Ocê. Jest symud ymlaen at y cwestiwn olaf gan Mick Antoniw, o ran amlygrwydd.
Okay. Just moving on to the final question from Mick Antoniw, in terms of prominence.
It's a short question. You refer in your evidence to the impact that Amazon and Netflix are having. They are, clearly, international leaders in the digital revolution and there are, of course, others coming into the market all the time that are moving in. And you suggest this has a significant impact on the plurality of public service broadcasting, but you also made the comment that not only does it put at risk the plurality of tv services in the UK market, but
'particularly PSB services which speak to UK citizens in particular, supporting our culture, democracy and economy.'
I didn't quite understand that last bit, what your particular concern is about the impact of these and the impact on the plurality of service, particularly within the context of culture, language, democracy and so on. I wonder if you could expand upon that.
Well, I think, essentially, what we're saying there is that it's, sort of, like taking—. If you take stock of what ITV Wales does, both in terms of the public service programmes we produce in Wales and the role that they play within Welsh civic life and then there's the economic aspect, which is the people who are paid wages and pay taxes in that part of the country, the impact that that has and so on and so forth, in many ways, Mark Thompson has made this point better than I'm going to be able to do in terms of, at the moment, legislation and legislative focus is around—. He equates it to picking up litter off the beach, and what he's suggesting is that you actually look out to sea because there's a tsunami on the way. And I think that the point is to sort of elevate the conversation beyond some of the conversations that we've had here today, which are absolutely perfectly valid—no question—but, further down the track, there is real and significant change coming that could impact quite literally everything that we're doing, without action. And I think that's what we're trying to say.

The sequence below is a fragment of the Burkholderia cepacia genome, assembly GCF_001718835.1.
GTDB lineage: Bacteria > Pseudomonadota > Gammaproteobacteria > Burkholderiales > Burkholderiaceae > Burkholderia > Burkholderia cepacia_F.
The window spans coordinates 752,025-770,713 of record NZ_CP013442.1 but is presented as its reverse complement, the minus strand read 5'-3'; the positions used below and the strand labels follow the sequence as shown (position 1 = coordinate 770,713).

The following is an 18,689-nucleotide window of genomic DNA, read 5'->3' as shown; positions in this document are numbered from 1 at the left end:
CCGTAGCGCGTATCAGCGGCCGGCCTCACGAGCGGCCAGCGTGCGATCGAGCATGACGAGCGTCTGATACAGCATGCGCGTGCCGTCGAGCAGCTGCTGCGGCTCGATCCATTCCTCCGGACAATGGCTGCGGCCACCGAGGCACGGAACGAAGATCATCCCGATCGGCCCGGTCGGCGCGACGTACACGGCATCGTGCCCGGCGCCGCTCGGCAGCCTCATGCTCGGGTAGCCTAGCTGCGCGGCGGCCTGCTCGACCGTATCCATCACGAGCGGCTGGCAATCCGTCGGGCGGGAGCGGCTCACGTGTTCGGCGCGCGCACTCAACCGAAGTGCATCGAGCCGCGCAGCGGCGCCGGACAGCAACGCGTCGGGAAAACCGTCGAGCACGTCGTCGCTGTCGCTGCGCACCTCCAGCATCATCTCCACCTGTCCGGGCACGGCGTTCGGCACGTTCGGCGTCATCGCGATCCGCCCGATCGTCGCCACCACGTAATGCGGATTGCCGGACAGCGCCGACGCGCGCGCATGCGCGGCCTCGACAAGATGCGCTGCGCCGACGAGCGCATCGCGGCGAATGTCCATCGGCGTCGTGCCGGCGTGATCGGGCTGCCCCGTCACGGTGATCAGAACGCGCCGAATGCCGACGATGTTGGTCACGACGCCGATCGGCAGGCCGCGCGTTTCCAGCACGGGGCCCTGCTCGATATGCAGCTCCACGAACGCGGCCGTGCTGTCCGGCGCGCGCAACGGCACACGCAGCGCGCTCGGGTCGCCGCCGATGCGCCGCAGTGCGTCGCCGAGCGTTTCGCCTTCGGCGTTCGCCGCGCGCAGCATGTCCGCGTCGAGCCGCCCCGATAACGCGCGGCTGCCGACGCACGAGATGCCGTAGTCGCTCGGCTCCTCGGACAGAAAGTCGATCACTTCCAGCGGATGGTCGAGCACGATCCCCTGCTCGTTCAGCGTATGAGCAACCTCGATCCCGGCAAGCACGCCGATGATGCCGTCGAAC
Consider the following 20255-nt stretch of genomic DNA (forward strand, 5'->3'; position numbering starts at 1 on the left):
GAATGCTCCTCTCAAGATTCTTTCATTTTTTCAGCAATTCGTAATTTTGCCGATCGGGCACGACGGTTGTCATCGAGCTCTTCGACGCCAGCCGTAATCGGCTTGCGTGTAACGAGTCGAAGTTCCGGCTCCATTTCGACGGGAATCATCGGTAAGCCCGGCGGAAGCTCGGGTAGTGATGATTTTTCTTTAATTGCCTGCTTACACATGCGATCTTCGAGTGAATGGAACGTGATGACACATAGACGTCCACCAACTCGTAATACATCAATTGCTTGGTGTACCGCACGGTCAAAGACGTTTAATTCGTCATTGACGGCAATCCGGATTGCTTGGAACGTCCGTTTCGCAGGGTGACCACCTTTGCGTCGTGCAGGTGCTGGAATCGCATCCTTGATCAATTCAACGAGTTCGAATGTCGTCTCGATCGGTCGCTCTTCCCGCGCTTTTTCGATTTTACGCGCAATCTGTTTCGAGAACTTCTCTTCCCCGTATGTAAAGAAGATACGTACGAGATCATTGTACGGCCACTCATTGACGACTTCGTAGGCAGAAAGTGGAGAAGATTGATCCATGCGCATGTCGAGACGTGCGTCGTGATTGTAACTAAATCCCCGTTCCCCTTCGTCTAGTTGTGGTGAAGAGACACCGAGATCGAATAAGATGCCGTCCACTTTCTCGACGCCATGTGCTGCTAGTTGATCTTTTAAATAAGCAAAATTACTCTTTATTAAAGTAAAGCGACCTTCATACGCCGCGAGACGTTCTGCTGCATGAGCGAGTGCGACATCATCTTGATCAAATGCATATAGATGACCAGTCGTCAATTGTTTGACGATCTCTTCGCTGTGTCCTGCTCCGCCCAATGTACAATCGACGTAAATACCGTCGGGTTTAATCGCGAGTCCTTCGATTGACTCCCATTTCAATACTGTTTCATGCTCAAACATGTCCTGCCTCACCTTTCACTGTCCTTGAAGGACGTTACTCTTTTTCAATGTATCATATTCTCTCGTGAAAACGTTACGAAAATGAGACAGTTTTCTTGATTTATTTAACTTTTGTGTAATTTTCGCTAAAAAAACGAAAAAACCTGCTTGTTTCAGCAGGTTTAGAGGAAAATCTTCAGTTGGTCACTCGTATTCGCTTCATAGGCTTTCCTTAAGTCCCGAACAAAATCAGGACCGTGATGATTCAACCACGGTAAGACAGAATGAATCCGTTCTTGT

So, specifically, in terms of what could happen, Ofcom has come back and made its recommendations and said, 'This is what we think should happen in terms of PSB prominence, not just on linear television channels, which is the system in which we're currently operating, but also online.' That's to be welcomed but it requires legislation and your voice, you are a voice for Wales, and I would make a plea to get that voice heard in legislative circles by the decision makers who need to make that policy decision. They need to make that policy decision.
But that, in itself, is not going to be enough, and that's our argument: it is not enough to be prominent on these platforms, you also have to be able to make money out of being on those platforms. And if the people who control the platforms don't allow you to make money out of them, then you can be prominent, your content can be on there, but if you have no ability to make a commercial return on that and you're a commercial organisation, then that's not much use to you as well. So, that is where the radical nature of the reforms really do sit. I'm not sitting here and saying, 'And the answer to that is—', but that is the problem.
What would be the most significant change that could be made that would increase or improve your commercial viability then?
Exactly that. There is a principle of universality that, whether you're headquartered in the USA or your company is global or not and you've got a platform, public service content is visible on that platform. But then, as I call it, universality-plus is a commercial company such as ITV's ability to make money out of that prominence on that platform, and that can be where the barrier is. So, say, for example, you've got a television channel on the Sky platform, you don't get any of the data for your television channel about who's watching, when they're watching and so on and so forth. So, you have no ability, beyond the prominence of that channel, to actually leverage it, if that makes sense.